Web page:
Jon Bradford, CEO of Colab, specializes in sales and strategy and is very fortunate to lead a remarkably talented team. He likes to get involved with companies at the earliest of stages; take a problem, identify simple steps to solving it, and outline/design an application that will provide a solution. He’s co-founded several Internet companies and run a venture studio focused on revenue generating mobile and web applications. Follow him @jonnydreams.
What is the first thing you did to turn your current business from an idea into a reality?
Started it. I’m pretty proud to always be referred to as a “doer.” My partner Squid and I had sold our previous company two months before and found ourselves on vacation for longer than we had planned. I realized that we would inevitably succeed and/or fail again as long as we continued to be entrepreneurs. We decided to start a business that would hopefully solve that problem forever. We came up with Colab.
What is the scariest part of being a young entrepreneur and how can others overcome this fear?
Success. There are many milestones along the way that feel like great accomplishments: raising another round, hitting profitability, doubling the size of your team, etc. With the exception of an exit, all of these accomplishments bring on more stress and more responsibility. It can be especially hard to handle these new challenges with little to no previous experience.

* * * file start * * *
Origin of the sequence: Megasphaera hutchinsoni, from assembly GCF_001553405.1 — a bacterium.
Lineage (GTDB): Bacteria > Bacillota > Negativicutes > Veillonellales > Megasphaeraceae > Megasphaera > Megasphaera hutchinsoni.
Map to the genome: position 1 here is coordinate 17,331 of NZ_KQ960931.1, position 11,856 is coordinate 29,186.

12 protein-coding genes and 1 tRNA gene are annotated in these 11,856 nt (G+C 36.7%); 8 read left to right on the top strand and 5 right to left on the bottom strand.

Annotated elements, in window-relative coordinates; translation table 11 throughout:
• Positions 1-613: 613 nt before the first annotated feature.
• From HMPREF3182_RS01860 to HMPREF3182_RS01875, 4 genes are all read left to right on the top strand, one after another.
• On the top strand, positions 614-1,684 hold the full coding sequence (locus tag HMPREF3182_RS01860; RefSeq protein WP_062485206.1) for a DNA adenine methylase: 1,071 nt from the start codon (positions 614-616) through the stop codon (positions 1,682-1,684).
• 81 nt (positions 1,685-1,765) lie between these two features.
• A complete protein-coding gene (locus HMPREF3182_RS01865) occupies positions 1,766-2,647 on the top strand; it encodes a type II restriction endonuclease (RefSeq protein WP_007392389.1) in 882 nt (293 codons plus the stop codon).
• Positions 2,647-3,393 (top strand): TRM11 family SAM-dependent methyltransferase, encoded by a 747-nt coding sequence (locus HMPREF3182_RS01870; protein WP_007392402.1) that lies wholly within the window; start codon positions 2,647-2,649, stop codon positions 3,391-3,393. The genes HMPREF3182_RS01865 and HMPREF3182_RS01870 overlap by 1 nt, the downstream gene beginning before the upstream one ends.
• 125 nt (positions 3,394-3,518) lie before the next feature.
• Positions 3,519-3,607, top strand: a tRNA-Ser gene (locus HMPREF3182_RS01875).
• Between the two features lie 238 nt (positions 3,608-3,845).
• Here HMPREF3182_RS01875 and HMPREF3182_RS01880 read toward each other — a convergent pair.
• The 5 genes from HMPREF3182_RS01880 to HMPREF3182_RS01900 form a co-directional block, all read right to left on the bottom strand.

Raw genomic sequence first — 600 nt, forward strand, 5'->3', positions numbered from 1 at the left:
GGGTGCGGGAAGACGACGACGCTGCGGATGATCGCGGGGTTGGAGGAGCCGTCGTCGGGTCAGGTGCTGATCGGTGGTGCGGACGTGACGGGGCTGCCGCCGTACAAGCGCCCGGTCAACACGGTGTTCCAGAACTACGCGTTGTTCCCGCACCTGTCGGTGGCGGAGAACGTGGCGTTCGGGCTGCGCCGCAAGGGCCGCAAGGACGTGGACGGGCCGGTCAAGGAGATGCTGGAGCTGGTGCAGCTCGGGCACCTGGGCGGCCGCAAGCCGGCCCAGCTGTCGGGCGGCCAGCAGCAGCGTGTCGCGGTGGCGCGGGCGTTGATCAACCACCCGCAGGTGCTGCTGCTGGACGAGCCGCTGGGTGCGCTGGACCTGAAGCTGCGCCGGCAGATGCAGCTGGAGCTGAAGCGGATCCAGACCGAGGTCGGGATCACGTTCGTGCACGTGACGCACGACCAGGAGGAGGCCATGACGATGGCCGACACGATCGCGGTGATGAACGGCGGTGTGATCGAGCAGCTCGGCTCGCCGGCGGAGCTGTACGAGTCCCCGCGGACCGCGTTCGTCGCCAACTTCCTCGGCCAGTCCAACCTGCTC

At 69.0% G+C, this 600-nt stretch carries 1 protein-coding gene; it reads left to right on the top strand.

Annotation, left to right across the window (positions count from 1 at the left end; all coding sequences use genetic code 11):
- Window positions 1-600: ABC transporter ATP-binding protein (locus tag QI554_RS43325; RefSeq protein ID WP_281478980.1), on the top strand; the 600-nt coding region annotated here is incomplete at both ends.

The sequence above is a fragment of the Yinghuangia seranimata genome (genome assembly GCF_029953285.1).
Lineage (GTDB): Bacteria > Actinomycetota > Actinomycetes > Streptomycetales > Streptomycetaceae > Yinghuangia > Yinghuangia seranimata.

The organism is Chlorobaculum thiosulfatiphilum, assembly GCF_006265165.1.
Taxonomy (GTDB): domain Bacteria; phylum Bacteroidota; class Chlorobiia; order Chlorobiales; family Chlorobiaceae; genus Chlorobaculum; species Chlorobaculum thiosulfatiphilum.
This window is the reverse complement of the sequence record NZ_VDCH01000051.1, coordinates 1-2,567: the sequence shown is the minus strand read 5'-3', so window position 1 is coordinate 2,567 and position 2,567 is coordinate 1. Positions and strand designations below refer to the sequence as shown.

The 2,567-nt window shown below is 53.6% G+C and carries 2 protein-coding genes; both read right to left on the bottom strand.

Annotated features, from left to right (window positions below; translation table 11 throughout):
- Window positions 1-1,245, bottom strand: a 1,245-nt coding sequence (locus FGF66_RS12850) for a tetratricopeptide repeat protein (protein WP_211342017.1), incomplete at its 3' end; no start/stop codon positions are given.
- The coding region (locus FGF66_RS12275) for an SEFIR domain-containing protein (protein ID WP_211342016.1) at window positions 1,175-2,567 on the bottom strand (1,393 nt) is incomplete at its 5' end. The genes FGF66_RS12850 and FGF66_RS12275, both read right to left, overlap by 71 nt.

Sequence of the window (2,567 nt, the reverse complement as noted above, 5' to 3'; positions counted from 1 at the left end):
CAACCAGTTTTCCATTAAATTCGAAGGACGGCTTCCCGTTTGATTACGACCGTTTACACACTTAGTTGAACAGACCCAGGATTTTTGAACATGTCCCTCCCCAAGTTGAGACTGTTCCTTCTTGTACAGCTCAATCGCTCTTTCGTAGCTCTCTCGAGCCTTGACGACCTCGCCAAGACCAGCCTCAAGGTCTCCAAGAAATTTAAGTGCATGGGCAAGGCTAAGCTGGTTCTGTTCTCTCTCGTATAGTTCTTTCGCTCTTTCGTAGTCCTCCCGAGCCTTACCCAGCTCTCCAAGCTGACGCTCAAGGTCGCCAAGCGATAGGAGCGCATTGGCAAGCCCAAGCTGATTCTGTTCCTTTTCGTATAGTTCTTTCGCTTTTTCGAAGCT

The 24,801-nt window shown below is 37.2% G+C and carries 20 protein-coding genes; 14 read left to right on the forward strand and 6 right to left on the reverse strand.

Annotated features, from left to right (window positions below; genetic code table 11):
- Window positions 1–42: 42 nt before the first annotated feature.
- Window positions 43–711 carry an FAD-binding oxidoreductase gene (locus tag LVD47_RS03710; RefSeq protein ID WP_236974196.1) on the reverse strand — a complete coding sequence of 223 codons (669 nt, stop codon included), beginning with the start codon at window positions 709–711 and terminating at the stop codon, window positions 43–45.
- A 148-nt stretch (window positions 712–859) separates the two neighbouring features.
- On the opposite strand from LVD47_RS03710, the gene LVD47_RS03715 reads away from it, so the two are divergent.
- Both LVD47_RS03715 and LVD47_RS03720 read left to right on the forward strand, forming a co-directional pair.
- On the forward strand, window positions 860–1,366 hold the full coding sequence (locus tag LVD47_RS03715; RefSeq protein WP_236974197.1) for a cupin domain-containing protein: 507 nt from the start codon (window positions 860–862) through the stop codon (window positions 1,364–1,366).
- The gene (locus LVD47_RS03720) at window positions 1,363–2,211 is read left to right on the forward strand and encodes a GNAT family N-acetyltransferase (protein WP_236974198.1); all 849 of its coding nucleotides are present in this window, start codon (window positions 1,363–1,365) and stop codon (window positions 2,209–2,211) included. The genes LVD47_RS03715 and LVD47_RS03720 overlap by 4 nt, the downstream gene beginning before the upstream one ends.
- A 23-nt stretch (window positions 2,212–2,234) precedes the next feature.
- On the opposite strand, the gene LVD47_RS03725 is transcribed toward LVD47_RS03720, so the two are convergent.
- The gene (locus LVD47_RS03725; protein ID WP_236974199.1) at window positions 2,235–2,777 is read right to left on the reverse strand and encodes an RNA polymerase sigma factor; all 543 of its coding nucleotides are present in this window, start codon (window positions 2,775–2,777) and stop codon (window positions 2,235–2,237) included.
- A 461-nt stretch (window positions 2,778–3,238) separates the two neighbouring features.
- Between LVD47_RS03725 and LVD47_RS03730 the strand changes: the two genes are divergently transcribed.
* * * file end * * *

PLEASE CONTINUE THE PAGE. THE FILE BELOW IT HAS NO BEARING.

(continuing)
Were you ever told not to pursue your entrepreneurial dreams? Who told you that, what did they say and why did you ignore them?
Actually, not really. Growing up my dad climbed the corporate ladder to eventually become an executive at his company. He told me as many times as he could, “Jon, If I had worked 10 percent as hard for myself as I do for my company, I would have made 10 times more money.” The argument was pretty convincing. All I ever told people when they asked what I wanted to be when I grew up was “an entrepreneur.”
What is the No. 1 thing you wish you’d known starting out and how did you learn it?
For a long time I was scared to hire too many people. Now that I’ve gotten over that, I’ve freed myself up considerably to do things that I do best.
What do you recommend all new founders do for their business — or their personal lives — that will help them the most?
Have a life. I used to think that if I ran out of things to do, then I wasn’t working hard enough. There is only so much to do. Overexerting yourself really only dilutes the good work that you put in. I now address whatever it is I need to do, make sure everyone else can too, and go home. I get the same amount of work done in a 40-hour week as I did in an 80-hour week but am making twice as much money per hour.
How do you end each day and why?
Inbox zero! Nothing is more satisfying to me to swiping through my inbox and deciding what’s not important, what can wait, and what I need to do before I leave.
What is your best PR/marketing tip for business just starting up?
Promote your product(s), not yourselves.
What is your ultimate goal? What will you do if/when you get there?
I think most people who know me would agree that I’m a real entrepreneur’s entrepreneur. I love enabling others to accomplish their dreams. When that can be my sole focus I will have accomplished my ultimate goal.
BusinessCollective, launched in partnership with Citi, is a virtual mentorship program powered by North America’s most ambitious young thought leaders, entrepreneurs, executives and small business owners.